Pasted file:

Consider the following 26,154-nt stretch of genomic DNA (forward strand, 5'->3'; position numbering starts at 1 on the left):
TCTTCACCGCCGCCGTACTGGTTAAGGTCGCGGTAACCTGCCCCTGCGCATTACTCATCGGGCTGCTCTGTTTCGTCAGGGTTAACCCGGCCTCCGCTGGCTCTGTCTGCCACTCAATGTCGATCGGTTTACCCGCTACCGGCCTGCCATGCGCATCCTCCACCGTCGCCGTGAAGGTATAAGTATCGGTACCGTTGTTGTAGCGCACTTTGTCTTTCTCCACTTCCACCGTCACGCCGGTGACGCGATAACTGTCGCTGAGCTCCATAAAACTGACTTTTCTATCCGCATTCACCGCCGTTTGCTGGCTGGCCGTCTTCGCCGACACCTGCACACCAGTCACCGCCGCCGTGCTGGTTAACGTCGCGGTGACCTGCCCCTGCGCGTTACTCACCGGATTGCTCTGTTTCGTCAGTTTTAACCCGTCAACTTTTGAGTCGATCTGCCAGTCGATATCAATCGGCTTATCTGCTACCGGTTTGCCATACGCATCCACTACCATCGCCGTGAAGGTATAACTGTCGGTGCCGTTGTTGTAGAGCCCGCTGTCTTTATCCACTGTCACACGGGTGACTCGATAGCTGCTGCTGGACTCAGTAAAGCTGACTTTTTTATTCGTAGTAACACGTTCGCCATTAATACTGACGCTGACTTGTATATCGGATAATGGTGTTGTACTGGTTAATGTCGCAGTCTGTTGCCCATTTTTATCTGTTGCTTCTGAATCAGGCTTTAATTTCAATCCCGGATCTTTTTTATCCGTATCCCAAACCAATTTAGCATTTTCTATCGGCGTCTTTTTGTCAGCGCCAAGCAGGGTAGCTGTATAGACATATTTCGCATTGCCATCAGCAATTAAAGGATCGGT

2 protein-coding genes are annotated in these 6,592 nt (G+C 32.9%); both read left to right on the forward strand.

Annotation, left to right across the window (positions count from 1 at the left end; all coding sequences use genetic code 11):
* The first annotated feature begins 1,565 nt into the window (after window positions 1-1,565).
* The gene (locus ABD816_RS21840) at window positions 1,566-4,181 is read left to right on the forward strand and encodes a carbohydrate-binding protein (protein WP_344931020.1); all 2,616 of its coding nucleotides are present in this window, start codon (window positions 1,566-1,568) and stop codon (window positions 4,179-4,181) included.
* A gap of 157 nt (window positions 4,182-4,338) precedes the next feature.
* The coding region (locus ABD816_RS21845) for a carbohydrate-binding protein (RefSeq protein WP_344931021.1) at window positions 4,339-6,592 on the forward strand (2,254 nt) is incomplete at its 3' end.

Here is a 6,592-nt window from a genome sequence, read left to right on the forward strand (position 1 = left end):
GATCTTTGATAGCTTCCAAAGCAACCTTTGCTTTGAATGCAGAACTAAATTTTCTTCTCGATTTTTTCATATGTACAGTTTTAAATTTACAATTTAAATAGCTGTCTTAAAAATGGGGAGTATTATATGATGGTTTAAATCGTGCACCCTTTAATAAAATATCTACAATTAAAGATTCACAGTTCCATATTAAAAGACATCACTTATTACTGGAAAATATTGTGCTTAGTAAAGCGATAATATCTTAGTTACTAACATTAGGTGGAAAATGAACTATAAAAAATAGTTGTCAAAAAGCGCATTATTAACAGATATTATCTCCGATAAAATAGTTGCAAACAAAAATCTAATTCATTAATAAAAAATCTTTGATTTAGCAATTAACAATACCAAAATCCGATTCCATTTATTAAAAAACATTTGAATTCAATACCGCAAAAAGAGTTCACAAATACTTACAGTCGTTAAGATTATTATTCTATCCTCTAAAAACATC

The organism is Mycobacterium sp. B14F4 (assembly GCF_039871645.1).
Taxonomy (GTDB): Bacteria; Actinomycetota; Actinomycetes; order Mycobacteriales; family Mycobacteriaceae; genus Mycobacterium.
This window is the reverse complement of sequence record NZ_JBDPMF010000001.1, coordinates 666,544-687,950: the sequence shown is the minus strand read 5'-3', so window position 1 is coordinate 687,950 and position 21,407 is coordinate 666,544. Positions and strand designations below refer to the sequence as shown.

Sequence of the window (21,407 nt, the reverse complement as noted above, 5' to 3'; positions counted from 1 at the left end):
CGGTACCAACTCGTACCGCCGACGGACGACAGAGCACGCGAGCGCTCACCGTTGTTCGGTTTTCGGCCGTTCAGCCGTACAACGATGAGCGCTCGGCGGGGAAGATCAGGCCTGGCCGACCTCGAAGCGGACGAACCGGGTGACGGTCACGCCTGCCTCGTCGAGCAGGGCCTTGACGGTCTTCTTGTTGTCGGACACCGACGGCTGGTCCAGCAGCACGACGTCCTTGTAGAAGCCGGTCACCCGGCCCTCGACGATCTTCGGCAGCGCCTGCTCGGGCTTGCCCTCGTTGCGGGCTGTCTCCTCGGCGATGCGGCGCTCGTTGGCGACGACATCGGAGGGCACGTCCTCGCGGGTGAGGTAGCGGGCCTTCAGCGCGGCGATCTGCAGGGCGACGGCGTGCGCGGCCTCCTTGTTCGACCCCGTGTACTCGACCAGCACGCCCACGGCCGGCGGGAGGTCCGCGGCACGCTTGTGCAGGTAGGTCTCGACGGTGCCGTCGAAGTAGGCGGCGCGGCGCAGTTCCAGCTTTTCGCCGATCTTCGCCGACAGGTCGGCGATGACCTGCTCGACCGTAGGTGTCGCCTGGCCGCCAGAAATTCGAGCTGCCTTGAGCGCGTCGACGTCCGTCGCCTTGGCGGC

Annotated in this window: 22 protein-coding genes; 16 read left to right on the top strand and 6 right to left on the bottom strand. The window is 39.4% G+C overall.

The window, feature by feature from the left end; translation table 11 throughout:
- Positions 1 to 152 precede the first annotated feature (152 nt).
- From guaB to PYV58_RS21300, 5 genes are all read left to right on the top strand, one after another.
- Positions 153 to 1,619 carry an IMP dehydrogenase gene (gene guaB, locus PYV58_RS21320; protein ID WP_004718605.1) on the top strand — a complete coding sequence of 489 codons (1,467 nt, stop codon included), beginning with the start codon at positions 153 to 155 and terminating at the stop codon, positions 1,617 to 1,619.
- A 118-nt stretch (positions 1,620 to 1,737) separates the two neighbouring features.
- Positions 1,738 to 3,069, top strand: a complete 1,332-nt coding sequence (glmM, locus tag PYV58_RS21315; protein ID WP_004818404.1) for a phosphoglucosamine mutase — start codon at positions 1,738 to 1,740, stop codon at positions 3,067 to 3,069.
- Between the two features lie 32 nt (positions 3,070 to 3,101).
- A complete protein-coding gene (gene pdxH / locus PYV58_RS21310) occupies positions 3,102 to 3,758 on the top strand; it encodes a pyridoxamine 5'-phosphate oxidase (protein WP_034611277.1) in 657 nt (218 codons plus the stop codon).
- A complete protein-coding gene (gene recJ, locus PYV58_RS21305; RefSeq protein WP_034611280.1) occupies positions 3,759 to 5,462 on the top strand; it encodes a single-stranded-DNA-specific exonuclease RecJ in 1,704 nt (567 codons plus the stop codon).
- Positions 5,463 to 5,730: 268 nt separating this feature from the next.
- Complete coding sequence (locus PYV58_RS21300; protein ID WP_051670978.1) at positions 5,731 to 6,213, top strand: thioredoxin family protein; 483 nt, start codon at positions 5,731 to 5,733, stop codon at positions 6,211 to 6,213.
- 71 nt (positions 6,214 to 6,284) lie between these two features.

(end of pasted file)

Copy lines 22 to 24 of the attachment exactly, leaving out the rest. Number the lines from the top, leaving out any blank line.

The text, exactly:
- Positions 1,738 to 3,069, top strand: a complete 1,332-nt coding sequence (glmM, locus tag PYV58_RS21315; protein ID WP_004818404.1) for a phosphoglucosamine mutase — start codon at positions 1,738 to 1,740, stop codon at positions 3,067 to 3,069.
- Between the two features lie 32 nt (positions 3,070 to 3,101).
- A complete protein-coding gene (gene pdxH / locus PYV58_RS21310) occupies positions 3,102 to 3,758 on the top strand; it encodes a pyridoxamine 5'-phosphate oxidase (protein WP_034611277.1) in 657 nt (218 codons plus the stop codon).